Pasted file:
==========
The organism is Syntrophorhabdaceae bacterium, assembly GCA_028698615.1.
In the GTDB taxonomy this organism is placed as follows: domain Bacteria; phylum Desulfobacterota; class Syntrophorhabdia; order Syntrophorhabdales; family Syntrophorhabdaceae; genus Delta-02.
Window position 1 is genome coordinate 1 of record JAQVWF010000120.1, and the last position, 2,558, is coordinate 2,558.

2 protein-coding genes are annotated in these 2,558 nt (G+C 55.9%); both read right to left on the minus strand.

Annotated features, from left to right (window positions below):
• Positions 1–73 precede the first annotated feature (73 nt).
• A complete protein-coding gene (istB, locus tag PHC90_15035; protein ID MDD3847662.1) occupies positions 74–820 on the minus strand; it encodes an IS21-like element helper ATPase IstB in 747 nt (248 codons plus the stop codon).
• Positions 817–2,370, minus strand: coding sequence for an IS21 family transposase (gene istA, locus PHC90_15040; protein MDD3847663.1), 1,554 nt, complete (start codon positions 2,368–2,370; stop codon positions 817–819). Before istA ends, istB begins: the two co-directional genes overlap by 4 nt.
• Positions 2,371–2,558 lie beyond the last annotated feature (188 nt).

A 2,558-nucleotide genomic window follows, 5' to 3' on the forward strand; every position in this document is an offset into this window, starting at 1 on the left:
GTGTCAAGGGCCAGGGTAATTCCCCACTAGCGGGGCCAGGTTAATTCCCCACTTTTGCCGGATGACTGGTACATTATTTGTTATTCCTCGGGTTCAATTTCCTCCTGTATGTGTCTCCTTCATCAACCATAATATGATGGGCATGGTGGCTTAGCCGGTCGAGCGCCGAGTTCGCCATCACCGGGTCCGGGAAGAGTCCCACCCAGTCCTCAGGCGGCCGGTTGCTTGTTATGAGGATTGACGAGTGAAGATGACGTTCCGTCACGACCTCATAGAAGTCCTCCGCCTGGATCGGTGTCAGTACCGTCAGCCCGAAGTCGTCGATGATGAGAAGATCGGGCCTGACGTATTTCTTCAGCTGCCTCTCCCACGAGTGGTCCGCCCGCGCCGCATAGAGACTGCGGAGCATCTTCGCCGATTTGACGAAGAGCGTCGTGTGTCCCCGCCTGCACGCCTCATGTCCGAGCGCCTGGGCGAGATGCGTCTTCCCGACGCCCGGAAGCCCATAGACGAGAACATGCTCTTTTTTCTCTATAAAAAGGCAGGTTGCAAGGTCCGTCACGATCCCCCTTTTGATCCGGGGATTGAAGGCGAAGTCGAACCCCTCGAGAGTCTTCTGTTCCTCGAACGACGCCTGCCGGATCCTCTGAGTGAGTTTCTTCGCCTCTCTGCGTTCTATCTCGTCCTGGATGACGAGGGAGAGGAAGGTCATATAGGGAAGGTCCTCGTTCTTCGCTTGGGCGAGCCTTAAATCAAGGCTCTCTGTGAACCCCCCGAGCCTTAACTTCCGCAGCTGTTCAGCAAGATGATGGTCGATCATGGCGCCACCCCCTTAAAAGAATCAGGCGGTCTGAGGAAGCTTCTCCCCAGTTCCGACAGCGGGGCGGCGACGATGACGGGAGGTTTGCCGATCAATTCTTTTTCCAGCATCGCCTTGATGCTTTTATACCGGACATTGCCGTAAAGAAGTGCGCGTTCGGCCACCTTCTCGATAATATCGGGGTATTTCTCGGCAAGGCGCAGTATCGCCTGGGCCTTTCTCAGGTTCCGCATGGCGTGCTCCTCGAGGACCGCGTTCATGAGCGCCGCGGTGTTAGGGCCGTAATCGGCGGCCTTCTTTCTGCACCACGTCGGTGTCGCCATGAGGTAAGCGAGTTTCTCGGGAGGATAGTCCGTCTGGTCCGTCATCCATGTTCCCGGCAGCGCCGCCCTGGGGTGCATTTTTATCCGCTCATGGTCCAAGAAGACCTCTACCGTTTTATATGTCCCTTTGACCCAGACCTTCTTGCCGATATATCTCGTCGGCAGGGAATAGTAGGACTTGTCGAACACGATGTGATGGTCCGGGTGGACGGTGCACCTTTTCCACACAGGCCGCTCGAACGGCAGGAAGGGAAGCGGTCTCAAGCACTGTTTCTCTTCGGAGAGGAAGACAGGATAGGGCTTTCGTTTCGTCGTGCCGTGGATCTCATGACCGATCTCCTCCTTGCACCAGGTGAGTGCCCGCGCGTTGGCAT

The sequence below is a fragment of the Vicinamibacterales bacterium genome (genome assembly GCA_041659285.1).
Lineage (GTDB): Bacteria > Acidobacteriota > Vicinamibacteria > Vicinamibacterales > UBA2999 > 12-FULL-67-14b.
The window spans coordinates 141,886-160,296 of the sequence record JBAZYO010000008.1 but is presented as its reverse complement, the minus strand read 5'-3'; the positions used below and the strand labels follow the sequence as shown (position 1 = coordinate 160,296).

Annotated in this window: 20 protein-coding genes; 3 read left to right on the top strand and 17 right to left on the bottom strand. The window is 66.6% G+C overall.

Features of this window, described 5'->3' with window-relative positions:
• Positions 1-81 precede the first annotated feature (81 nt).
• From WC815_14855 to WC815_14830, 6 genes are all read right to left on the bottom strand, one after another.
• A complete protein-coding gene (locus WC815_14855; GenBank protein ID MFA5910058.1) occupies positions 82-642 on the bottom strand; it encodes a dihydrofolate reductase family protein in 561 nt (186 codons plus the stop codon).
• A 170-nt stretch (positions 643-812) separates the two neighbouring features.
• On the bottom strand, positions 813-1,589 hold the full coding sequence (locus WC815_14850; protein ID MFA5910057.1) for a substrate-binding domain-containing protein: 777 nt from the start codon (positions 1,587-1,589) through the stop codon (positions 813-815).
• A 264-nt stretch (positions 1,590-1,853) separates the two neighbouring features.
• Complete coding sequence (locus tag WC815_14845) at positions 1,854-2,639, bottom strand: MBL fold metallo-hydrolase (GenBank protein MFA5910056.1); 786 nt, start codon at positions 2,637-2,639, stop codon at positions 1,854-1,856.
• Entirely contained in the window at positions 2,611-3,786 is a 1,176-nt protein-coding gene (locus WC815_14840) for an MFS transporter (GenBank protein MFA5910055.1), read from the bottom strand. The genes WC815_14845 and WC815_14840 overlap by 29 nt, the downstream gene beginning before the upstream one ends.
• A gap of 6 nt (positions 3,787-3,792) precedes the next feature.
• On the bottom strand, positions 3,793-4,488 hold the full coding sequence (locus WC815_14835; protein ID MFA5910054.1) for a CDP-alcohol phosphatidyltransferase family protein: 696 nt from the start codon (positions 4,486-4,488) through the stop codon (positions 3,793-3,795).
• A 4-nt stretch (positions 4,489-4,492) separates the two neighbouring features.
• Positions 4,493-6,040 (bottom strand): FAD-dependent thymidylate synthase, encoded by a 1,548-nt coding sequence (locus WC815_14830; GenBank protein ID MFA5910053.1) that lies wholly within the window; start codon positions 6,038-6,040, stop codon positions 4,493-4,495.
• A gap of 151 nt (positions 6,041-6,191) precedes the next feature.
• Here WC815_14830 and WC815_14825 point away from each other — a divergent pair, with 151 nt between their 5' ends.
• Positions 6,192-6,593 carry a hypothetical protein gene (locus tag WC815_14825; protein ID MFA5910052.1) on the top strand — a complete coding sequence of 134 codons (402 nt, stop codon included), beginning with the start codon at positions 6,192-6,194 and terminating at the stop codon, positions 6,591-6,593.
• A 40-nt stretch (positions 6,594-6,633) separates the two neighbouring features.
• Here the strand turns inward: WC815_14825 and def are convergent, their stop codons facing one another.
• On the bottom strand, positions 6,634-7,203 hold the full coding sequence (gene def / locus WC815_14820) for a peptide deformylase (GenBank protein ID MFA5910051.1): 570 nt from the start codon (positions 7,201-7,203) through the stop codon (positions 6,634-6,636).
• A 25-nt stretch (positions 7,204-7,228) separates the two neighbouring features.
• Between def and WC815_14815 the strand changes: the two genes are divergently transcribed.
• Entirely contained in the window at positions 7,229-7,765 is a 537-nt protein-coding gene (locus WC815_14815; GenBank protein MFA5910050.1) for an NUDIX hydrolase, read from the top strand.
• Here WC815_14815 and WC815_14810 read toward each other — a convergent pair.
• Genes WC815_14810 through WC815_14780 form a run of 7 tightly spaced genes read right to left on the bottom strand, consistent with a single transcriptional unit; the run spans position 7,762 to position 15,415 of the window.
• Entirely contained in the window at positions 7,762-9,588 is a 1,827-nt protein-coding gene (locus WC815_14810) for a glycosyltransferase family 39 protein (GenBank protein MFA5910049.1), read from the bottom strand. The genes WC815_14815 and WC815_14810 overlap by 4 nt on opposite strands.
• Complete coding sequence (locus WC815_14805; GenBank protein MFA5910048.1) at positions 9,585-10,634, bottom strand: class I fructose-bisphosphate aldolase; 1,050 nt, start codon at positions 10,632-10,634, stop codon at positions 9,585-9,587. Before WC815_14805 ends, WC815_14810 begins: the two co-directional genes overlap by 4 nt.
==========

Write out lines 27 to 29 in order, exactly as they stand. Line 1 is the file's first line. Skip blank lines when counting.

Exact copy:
• A 4-nt stretch (positions 4,489-4,492) separates the two neighbouring features.
• Positions 4,493-6,040 (bottom strand): FAD-dependent thymidylate synthase, encoded by a 1,548-nt coding sequence (locus WC815_14830; GenBank protein ID MFA5910053.1) that lies wholly within the window; start codon positions 6,038-6,040, stop codon positions 4,493-4,495.
• A gap of 151 nt (positions 6,041-6,191) precedes the next feature.